The males will chase the females through the plants, occasionally quivering. The females will lay up to 500 or more eggs in a 2 to 3 hour period. Once a successful spawn has been achieved, remove the parents, or they will eat the eggs. Any eggs that are unfertilized will soon start to look fuzzy as they develop a fungal growth. They should be removed to prevent fungus from spreading to the healthy, fertilized eggs. The fertilized eggs will hatch in approximately 18 to 36 hours, and the fry become free-swimming a few days later.
For the first few days, feed the fry infusoria-type foods until they can feed on microworm or brine shrimp nauplii. The biggest challenge is that the young are prone to starving to death if they are in a dark tank and can’t find a food source. The fry should have plenty of light, both day and night, until they are large enough to eat freshly hatched brine shrimp. See Breeding Freshwater Fish: Characins for a general description of breeding processes, and see Fish Food for Fry for information about types of foods for raising the young.
- Ease of Breeding: Easy
White Tetra are prone to developing ich if kept in colder temperatures, but overall, they are hardy, and disease is not usually a problem in a well-maintained aquarium. That being said, there is no guarantee that you won’t have to deal with health problems or disease. Anything you add to your tank can introduce disease. Not only other fish but plants, substrate, and decorations can harbor bacteria. Take great care and make sure to properly clean or quarantine anything that you add to an established tank so as not to upset the balance.
A good thing about White Tetra or Gold Skirt Tetra is that due to their resilience, an outbreak of disease can often be limited to just one or a few fishes if dealt with at an early stage. When keeping more sensitive types of fish, it is common for all fishes to be infected even before the first warning signs can be noticed. The best way to proactively prevent disease is to give your White Tetra the proper environment and a well-balanced diet. The more closely their environment resembles their natural habitat, the less stress the fish will have, making them healthier and happier. Stressed fish are more likely to acquire disease.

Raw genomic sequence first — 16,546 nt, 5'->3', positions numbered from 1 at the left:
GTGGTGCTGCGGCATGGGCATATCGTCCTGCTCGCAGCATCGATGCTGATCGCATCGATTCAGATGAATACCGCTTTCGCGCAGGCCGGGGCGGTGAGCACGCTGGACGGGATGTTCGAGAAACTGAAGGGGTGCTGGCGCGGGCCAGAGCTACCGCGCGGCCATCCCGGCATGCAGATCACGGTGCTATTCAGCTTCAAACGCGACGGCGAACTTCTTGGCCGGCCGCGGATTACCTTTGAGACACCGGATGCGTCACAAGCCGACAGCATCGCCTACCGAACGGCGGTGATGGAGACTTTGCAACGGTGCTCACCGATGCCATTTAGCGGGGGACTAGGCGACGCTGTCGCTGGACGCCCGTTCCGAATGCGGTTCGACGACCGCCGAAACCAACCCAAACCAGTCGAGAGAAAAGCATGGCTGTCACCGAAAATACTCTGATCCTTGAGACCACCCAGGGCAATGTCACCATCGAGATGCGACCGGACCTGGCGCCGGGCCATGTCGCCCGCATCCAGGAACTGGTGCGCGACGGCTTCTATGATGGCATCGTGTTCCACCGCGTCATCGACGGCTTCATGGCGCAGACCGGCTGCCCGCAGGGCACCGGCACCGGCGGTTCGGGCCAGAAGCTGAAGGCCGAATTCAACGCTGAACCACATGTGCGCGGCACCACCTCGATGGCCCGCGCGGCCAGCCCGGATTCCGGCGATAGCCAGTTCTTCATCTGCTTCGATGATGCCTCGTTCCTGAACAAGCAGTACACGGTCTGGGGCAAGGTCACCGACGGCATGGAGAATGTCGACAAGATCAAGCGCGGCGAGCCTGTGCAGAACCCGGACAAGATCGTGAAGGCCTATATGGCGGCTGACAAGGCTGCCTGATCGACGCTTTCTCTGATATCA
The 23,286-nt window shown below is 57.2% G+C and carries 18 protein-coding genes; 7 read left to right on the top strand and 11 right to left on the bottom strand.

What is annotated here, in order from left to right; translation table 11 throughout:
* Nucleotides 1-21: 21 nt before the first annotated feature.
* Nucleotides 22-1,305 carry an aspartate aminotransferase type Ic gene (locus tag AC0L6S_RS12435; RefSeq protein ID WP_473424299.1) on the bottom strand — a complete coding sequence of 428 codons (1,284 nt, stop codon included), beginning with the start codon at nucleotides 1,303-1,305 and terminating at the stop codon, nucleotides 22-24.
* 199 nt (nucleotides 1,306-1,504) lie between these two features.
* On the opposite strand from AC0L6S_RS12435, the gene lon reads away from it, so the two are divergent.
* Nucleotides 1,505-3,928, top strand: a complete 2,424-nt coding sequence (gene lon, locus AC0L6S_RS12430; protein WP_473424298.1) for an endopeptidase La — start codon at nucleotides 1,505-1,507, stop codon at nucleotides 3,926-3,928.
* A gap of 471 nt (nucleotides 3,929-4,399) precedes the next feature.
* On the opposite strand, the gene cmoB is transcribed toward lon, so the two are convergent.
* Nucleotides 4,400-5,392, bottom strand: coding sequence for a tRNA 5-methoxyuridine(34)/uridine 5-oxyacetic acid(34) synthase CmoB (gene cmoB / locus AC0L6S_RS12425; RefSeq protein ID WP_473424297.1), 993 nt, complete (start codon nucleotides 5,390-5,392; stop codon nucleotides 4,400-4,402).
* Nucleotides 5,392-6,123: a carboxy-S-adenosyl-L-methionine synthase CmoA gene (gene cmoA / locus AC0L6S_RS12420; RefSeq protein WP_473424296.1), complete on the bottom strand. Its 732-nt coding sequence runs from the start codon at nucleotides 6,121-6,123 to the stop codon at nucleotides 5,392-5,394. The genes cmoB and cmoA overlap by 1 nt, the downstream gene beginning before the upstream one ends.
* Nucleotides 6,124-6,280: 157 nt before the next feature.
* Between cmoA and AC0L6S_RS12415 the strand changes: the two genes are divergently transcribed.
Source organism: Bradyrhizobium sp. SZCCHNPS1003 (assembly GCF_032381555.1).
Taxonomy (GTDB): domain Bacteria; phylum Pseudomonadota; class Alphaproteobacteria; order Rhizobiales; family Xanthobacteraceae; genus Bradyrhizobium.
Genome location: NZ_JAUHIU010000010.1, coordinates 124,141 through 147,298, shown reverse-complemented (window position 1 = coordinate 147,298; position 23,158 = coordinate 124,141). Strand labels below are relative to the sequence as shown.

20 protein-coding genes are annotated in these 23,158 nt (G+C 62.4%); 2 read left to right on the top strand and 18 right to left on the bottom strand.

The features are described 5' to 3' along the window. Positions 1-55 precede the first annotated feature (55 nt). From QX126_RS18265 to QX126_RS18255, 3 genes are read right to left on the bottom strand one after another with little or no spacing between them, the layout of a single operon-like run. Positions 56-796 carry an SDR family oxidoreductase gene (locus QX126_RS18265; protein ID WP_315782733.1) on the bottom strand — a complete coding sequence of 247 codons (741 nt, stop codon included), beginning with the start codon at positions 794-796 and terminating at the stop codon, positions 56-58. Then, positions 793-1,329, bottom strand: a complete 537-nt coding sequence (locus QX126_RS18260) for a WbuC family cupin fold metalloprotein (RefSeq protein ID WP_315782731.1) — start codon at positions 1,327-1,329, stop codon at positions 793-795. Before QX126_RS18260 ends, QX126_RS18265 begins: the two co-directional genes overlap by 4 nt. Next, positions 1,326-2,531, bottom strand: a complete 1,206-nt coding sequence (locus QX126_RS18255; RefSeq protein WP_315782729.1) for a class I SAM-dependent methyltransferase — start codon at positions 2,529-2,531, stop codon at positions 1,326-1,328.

As with most fish, they are prone to skin flukes, parasitic infestations (protozoa, worms, etc.), ichthyobodo infection, parasitic infestations (protozoa, worms, etc.), bacterial infections (general), and bacterial disease. Aquarists should read up on common tank diseases. Knowing the signs and catching and treating them early makes a huge difference. For information about freshwater fish diseases and illnesses, see Aquarium Fish Diseases and Treatments.
The White Tetra or Goldskirt Tetra is readily available and inexpensive.
- Animal-World References: Freshwater Fish and Plants
- Gymnocorymbus ternetzi (Boulenger, 1895) Black tetra, Fishbase.org
- Greg Jennings (Editor), 500 Freshwater Aquarium Fish, Firefly Books Ltd, 2006.
- David Goodwin, The Practical Aquarium Fish Handbook , Sterling Publishing Company, 2003